Snacks and Other Donations

Every single week that my child was in public school she came home with a list of items that the school desperately needed. This list included snacks, juice boxes, hand sanitizing wipes, cleaning solutions, paper towels, napkins and other miscellaneous items. It was a normal occurrence to spend $50 a month donating supplies to the school. After all, no one wants to be the parent who doesn’t care right?

Homeschooling: Normal household budget

Savings $50 a month or $450 a year

Keeping Up with the Jones’

Back to School shopping. It is a time of year that public school parents dread. The one year my daughter attended public school I shelled out a couple hundred dollars easy just buying clothes to make her “acceptable” for the Jones’. That isn’t counting the new things she “had” to have because her friends had them.

Homeschooling: A few new items per child each year as they need them. They still fit in just fine with our homeschool group :)

Savings: I would estimate $600 a year based on the price of an extra $200 a year per child at back to school season.

Gas Money

My daughter attending public school was a HUGE hit on my gas budget. Yes, she could’ve ridden the bus, but that required her leaving 30 minutes earlier and getting home an hour later each day. So, I drove back and forth every day. This easily added another $100 a month to my gas budget. I am basing that on $5 a day at $5 days a week.

Homeschooling: No school transportation needed. However, we do probably spend around $25 a month driving to co-op and/or field trips.

Savings= $75 a month

School Supplies 

Most parents whose kids go to public school complain each year about the school supply lists. They get crazier and crazier each year. I have heard on average, that parents spend $50-100 per child JUST on must-have school supplies. This list includes many household items like tissues and baby wipes, as well as name brand school supplies, a certain type of backpack, binders and other items.

Homeschooling: I spend around $100 a year for all three kids. This includes notebooks, crayons, glue, and other items we need and lasts us all year.

Savings: $50-200 based on three kids and depending on what the school required.

Curriculum

Homeschooling does require you to purchase homeschool curriculum. However, many families still find ways to homeschool for free. The library offers many valuable resources. Also, many homeschool families are happy to sell their used curriculum or even give it away. Homeschooling CAN be affordable depending on what you want to spend.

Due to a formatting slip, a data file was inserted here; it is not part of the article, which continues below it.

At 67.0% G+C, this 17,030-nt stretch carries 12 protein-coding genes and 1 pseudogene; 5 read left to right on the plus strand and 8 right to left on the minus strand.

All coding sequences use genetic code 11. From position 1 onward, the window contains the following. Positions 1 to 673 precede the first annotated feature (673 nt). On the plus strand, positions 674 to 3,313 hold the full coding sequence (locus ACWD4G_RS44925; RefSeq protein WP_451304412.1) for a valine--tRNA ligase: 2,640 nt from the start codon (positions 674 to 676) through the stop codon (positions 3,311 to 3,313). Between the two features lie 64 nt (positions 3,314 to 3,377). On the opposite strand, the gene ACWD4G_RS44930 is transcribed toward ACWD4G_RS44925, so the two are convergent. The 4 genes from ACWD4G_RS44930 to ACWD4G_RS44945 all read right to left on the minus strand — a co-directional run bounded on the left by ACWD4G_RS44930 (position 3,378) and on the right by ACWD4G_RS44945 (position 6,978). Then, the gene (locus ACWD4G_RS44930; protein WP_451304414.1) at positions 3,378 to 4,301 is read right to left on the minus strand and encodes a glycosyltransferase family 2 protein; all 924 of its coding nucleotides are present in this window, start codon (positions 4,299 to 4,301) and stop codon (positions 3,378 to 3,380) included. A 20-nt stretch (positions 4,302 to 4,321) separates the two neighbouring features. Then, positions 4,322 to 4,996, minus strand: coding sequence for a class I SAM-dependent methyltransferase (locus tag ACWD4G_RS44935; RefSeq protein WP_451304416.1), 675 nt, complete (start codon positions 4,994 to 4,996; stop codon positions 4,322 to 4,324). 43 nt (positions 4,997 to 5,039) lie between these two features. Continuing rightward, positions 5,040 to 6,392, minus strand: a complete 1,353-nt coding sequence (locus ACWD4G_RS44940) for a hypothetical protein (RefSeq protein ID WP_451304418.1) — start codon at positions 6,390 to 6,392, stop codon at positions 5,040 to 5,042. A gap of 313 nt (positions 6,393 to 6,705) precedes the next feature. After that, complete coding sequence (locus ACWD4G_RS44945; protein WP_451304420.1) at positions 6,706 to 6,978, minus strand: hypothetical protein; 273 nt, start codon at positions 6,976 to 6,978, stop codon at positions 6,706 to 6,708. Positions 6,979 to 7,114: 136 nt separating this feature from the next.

However, this post is based on my experience on homeschooling vs. public school. I budget each year for $200 per child, so a total of $600. I have found that the bulk of that budget goes towards the oldest children because I normally only have to buy consumables for the younger ones. Many families spend more than that each year, and some spend less. Buying used, and reusing curriculum has helped us keep the price down.

So, is public school cheaper than homeschooling? 

 

 

 

 

Homeschooling Public School
School donations

 

0 $450
Gas

 

$225 $900
Clothes

 

0 $600
School supplies

 

$100 $200
School Fundraisers 0 $75
 Curriculum $600 0
 Total $925 $2225

Now, I am not including things on this list like field trips (because we still do those), school lunches (because we still have to feed our kids).  But, even if I did, I still believe that for most families homeschooling would come in at or below the cost of the FREE public school.

If the cost of homeschooling has kept you from giving it a shot, I encourage you to truly count the cost. Chances are, for most families, public school is NOT cheaper than homeschooling.  Don’t believe me? Check out these other posts on the same topic:


Misty Bailey planned on being a public school teacher, not a work at home, homeschool mom to three. But in 2009 God changed her plans!  She now LOVES helping and encouraging new homeschoolers, and sharing everyday tips and encouragement on her blog Joy in the Journey.

Bazooka Ball

NEW IN 2017!

Bazooka Ball is active sport that is fun & exciting! Bazooka Ball is great for team work. Children learn to work as a team, work within pairs, and help build self-esteem while having a blast! Children must be ages 7 and up and a signed waiver is required. Bazooka Ball has a nominal fee to participate and children play first-come, first-serve.

Bazooka Ball is located at the back of the Southeast Homeschool Expo. To access, children must be accompanied by adult with a complete registration to the Expo.